The right stuff

What can a thoughtfully selected material, or unusual finish, add to a project? Why opt for brass, not chrome; and how can materials that are often overlooked help match theme and function? Hannah Booth finds some answers

Wayne Hemingway, founder, Hemingway Design

‘I’ve always had an interest in typically British, particularly northern British, products, hence the reason I use so much Formica in my work. The company [called Formica] is based locally in Newcastle, and enjoys something of an ironic coolness.

‘I’m working with Formica in my Gateshead housing project, using it in kitchens and storage. People forget it’s actually a veneer and is aesthetically hugely versatile – it can be printed on, patterned or even reproduce photographs. Formica is experimenting with new finishes: its recent ‘Design a Laminate’ competition was won by [surfaces designer] Chris Hill, who created a pattern that looked like coffee spillages and mug rings, recreated in pencil.

‘I used Formica in 2001 on a large scale when I designed the interiors for the Institute of Directors’ IoD at 123, but in a highly traditional, 1950s Scandinavian woodgrain way. But now it’s so versatile, particularly as digital technology has progressed. It’s kitsch, but designers should have no shame in using it.’

Formica is launching a second ‘Design a Laminate’ competition at 100% Design, which runs 23-26 September at London’s Earl Court.

James Wells, partner, Wells Mackereth

‘We have been using felt for a while in various applications – more obviously in upholstery; and most recently in the enlarged Windle hair salon we completed in Shorts Gardens [in London’s Covent Garden] a few months ago. The interiors we produce are often quite ‘hard’ for all sorts of good reasons – durability, maintenance, wear and so on – so it is good to get something softer and more absorbent to complement other finishes.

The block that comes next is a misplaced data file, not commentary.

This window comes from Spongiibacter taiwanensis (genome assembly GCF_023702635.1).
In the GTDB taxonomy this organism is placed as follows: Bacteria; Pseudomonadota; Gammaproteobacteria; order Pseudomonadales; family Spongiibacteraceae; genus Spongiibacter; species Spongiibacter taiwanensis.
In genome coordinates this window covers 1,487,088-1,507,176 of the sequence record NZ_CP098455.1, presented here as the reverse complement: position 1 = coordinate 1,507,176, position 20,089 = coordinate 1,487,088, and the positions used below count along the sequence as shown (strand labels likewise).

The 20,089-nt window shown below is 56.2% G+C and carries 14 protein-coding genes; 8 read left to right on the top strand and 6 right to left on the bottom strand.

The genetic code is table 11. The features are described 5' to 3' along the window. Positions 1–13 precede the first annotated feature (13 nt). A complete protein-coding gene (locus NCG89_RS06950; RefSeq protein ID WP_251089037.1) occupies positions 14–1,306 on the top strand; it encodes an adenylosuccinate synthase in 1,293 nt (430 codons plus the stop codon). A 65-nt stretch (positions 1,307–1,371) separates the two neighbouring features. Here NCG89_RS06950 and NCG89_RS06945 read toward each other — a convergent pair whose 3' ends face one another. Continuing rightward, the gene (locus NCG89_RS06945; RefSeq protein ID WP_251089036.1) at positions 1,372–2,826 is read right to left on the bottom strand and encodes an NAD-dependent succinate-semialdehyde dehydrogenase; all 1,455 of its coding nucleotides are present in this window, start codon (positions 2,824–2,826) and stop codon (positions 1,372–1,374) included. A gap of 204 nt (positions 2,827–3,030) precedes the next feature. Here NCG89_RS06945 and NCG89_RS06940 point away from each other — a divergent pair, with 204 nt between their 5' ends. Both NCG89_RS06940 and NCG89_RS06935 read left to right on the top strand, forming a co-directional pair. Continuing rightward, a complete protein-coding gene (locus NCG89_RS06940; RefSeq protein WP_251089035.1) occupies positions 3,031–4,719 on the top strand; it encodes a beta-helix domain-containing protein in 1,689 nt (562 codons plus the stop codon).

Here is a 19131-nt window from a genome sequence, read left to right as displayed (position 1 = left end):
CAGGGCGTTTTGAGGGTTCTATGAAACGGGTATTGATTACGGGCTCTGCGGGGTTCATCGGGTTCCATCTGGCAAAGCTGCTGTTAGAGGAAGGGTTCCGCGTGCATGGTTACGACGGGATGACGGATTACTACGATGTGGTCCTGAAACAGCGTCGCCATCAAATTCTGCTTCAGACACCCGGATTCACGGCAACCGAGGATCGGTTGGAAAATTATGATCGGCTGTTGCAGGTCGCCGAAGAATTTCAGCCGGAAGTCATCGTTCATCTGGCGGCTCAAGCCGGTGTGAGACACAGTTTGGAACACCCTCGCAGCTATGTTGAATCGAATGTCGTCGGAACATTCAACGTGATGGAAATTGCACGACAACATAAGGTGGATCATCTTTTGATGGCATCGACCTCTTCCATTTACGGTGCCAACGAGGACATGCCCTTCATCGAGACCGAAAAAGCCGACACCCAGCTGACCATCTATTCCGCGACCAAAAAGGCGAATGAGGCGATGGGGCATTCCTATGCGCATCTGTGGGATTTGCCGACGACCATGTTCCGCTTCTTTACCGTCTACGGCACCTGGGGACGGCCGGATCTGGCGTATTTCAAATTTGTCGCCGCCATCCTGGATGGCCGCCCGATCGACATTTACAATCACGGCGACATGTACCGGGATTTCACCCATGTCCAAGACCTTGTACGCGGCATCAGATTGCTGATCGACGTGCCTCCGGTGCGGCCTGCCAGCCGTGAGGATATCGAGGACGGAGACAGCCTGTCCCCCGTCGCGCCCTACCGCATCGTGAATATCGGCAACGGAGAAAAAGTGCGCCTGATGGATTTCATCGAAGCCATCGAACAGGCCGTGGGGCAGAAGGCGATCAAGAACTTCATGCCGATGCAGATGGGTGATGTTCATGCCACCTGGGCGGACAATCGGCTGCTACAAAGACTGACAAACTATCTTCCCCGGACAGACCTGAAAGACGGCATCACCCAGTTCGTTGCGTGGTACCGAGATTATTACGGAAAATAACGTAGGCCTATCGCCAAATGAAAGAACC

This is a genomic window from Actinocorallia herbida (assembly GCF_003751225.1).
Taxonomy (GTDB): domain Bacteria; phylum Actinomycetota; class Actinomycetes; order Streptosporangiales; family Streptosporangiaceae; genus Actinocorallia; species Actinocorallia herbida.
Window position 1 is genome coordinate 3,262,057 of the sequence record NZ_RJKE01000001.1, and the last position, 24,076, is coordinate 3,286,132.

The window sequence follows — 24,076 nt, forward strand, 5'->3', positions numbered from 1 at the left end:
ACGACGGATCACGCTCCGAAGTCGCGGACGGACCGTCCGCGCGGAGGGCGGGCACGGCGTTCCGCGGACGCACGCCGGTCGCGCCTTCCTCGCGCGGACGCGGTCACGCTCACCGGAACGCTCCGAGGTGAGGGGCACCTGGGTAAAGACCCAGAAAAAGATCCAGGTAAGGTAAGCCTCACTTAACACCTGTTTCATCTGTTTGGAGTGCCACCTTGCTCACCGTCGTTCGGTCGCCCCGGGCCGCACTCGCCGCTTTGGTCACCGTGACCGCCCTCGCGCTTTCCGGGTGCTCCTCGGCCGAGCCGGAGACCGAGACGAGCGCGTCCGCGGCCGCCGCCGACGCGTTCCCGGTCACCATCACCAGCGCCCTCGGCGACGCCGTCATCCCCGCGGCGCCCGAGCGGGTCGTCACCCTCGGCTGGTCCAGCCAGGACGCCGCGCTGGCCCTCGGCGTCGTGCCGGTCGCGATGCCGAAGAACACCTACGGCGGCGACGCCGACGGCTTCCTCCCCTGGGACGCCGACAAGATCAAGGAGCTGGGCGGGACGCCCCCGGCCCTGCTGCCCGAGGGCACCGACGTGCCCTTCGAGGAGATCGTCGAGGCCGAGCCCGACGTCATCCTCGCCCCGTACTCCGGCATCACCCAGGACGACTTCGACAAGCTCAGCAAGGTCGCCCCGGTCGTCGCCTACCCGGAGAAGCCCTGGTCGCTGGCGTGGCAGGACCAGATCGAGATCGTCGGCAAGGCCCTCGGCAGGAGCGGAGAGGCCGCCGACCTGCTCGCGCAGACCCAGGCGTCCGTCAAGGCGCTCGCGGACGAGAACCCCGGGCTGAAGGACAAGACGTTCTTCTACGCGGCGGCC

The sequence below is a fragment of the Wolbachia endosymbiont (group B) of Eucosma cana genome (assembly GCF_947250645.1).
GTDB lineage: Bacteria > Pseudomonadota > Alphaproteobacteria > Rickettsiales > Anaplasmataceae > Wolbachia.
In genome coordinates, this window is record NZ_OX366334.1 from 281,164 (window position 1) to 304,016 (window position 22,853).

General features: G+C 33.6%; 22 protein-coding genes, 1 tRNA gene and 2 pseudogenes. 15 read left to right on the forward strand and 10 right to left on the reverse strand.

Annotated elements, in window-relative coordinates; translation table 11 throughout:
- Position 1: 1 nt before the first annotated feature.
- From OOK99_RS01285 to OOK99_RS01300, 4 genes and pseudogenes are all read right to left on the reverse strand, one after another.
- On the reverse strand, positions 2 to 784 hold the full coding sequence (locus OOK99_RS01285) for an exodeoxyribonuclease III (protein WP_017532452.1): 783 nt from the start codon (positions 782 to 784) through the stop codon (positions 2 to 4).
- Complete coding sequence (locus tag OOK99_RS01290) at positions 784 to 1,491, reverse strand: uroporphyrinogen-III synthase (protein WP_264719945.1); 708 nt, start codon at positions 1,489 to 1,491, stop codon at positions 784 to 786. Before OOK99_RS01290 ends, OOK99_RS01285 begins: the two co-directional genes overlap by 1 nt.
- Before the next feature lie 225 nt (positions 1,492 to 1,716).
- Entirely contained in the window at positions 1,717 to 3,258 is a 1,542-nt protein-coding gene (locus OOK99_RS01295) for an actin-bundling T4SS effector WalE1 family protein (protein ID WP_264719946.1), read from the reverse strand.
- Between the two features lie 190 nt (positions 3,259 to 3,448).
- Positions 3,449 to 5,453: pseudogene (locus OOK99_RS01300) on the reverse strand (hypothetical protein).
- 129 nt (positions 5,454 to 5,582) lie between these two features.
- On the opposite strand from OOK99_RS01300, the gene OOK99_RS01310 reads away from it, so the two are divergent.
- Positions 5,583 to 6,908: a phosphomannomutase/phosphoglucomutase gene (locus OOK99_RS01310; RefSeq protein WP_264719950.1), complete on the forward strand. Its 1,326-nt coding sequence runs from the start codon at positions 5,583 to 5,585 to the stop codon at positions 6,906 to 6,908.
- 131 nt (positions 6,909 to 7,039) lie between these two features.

‘Felt comes in an amazing array of colours and thicknesses, and while it is a natural material, it has a homogeneity that lends itself to more abstract design moves. For example, you can play down seams in a way that you can’t with leather.

‘It is also affordable, both to supply and fabricate, so you can take a view on things lasting a short time and being replaced fairly frequently, and therefore still look good at modest cost.

‘Perhaps the most interesting use we have made of felt recently is in the This Works spa/ beauty product shop on Chelsea Green, which opened in April. This small interior was largely a play on white surfaces in different materials and textures. The floor is white rubber with inset circles of white carpet, and walls are painted white except for a large panel of white felt.

‘The felt manages to make the space, which might be harsh, and could be acoustically uncomfortably “bright”, seem strangely welcoming, even womb-like.’

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